Big data’s evolving role against security threats

Published December 7, 2016   |   

The fight against cyber attacks is never-ending. According to the latest figures from Check Point, October 2016 saw the number of malware attacks increase by 5% because of high-profile incidents such as HummingBad. The malicious software, which originated in China, managed to affect millions of Android devices before it was finally detected. Using a persistent rootkit, it was able to generate fraudulent ad revenue and install unwanted apps on users’ phones.

HummingBad has been traced back to Chinese mobile ad company Yingmob. One of the main ways the hackers avoided detection was through their association with this legitimate business. Using and sharing Yingmob’s analytics, the cybercriminals were able to target users with specific fraudulent ads and generate in the region of $300,000 a month.

Essentially, big data (supplied by the analytics company that was complicit with the gang) was used to exploit Android users. However, it’s not all bad news when it comes to big data and malicious software. Although malware attacks are still plaguing businesses and individuals, big data has become a very useful tool to fight back. A US government-backed survey conducted by MeriTalk has revealed that 84% of respondents said that big data has helped block attacks. Moreover, among the businesses which have used big data for security purposes, 90% have seen a decline in breaches.

Big data providing multiple forms of defense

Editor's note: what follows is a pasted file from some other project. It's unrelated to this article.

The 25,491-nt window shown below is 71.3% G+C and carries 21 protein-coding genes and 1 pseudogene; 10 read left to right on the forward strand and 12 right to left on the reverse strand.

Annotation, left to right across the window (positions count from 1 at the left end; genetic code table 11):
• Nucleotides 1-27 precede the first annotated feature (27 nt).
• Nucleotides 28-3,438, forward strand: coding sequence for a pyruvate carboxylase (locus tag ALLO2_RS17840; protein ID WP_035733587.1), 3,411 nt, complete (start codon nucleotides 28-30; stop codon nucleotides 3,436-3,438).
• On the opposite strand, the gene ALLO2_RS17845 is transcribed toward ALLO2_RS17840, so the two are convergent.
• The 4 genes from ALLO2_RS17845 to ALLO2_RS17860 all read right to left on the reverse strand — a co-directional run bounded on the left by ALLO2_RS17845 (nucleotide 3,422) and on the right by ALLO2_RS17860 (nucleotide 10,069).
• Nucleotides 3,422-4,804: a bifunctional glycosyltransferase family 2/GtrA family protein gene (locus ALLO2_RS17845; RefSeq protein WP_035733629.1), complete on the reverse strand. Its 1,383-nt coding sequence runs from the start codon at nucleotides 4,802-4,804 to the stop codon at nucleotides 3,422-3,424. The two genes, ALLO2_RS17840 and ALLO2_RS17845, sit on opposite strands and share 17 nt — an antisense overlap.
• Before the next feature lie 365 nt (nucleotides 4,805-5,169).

As we head into 2017, big data is set to become even more intertwined with online and mobile security. For instance, Web Application Firewalls (WAFs), which are an effective way to avoid vulnerability to threats such as SQL injections, have benefited immensely from big data techniques. Because WAFs sit on the edge of a network, it means that business owners don’t have to undertake any expensive recording of their websites.

One of the reasons WAFs are effective is their use of crowdsourcing techniques. According to security firm Incapsula, a WAF aggregates threat information from across the security provider’s network using big data analytics. The results are then used to “identify new attacks” and apply “mitigation rules” to the websites running this WAF.

For instance, when you run a website there are good bots and bad bots. Search engines are an example of a bot you want to give access to your site (i.e. for rankings, customer searches, etc.). In contrast, scrapers and vulnerability scanners (which could then open you up to malware) are bots you want to avoid.

Using crowdsourcing, a WAF will have advanced client classification capabilities which means it can distinguish between good and bad bots. As well as being effective for common bots, the technology uses big data to determine the reputation of a new bot. Anything that’s deemed to have a negative reputation will be blocked from accessing your site.

Constantly evolving threats require constant analysis

Essentially, WAFs are constantly evolving through the use of big data analytics. This type of active defense is the best way to protect against the latest threats and, moreover, the reason many companies are now reporting security improvements. In fact, telecoms company BT has claimed that big data analytics is the best way forward for security experts. Oliver Newbury, CTO for BT Security, told Forbes that security is becoming “non-linear”.

He believes that attacks are now coming from multiple sources in a network, which makes it much harder to trace them back. However, by using data from a variety of sources, including information from BT’s network as a whole and traditional security controls, Newbury is able to build up a “broad picture” of how certain elements are affecting the company’s exposure to threats.

Thanks to big data, online and mobile security have become a holistic process. Harnessing information from a variety of sources to create a live picture of a network is now the best way to stop malware and other unwanted attacks from entering companies’ precious databases.